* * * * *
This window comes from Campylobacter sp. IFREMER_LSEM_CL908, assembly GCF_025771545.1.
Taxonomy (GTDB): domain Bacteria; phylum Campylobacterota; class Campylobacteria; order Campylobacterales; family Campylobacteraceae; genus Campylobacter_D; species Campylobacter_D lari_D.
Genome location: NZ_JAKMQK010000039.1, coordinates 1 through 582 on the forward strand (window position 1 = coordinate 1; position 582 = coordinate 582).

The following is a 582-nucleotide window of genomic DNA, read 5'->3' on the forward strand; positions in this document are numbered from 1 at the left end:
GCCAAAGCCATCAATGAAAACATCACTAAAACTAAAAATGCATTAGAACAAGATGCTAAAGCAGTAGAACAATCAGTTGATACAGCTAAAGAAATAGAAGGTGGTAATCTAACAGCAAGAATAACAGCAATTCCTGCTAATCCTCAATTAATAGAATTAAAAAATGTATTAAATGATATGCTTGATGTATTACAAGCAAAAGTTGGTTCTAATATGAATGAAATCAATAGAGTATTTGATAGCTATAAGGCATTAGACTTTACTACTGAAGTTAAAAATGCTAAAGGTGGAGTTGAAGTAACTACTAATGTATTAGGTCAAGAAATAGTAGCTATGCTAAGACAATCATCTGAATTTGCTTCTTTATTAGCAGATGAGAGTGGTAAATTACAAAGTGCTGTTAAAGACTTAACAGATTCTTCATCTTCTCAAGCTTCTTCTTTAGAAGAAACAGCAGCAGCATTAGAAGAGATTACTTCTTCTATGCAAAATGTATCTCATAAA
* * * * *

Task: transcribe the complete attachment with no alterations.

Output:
This window comes from Campylobacter sp. IFREMER_LSEM_CL908, assembly GCF_025771545.1.
Taxonomy (GTDB): domain Bacteria; phylum Campylobacterota; class Campylobacteria; order Campylobacterales; family Campylobacteraceae; genus Campylobacter_D; species Campylobacter_D lari_D.
Genome location: NZ_JAKMQK010000039.1, coordinates 1 through 582 on the forward strand (window position 1 = coordinate 1; position 582 = coordinate 582).

The following is a 582-nucleotide window of genomic DNA, read 5'->3' on the forward strand; positions in this document are numbered from 1 at the left end:
GCCAAAGCCATCAATGAAAACATCACTAAAACTAAAAATGCATTAGAACAAGATGCTAAAGCAGTAGAACAATCAGTTGATACAGCTAAAGAAATAGAAGGTGGTAATCTAACAGCAAGAATAACAGCAATTCCTGCTAATCCTCAATTAATAGAATTAAAAAATGTATTAAATGATATGCTTGATGTATTACAAGCAAAAGTTGGTTCTAATATGAATGAAATCAATAGAGTATTTGATAGCTATAAGGCATTAGACTTTACTACTGAAGTTAAAAATGCTAAAGGTGGAGTTGAAGTAACTACTAATGTATTAGGTCAAGAAATAGTAGCTATGCTAAGACAATCATCTGAATTTGCTTCTTTATTAGCAGATGAGAGTGGTAAATTACAAAGTGCTGTTAAAGACTTAACAGATTCTTCATCTTCTCAAGCTTCTTCTTTAGAAGAAACAGCAGCAGCATTAGAAGAGATTACTTCTTCTATGCAAAATGTATCTCATAAA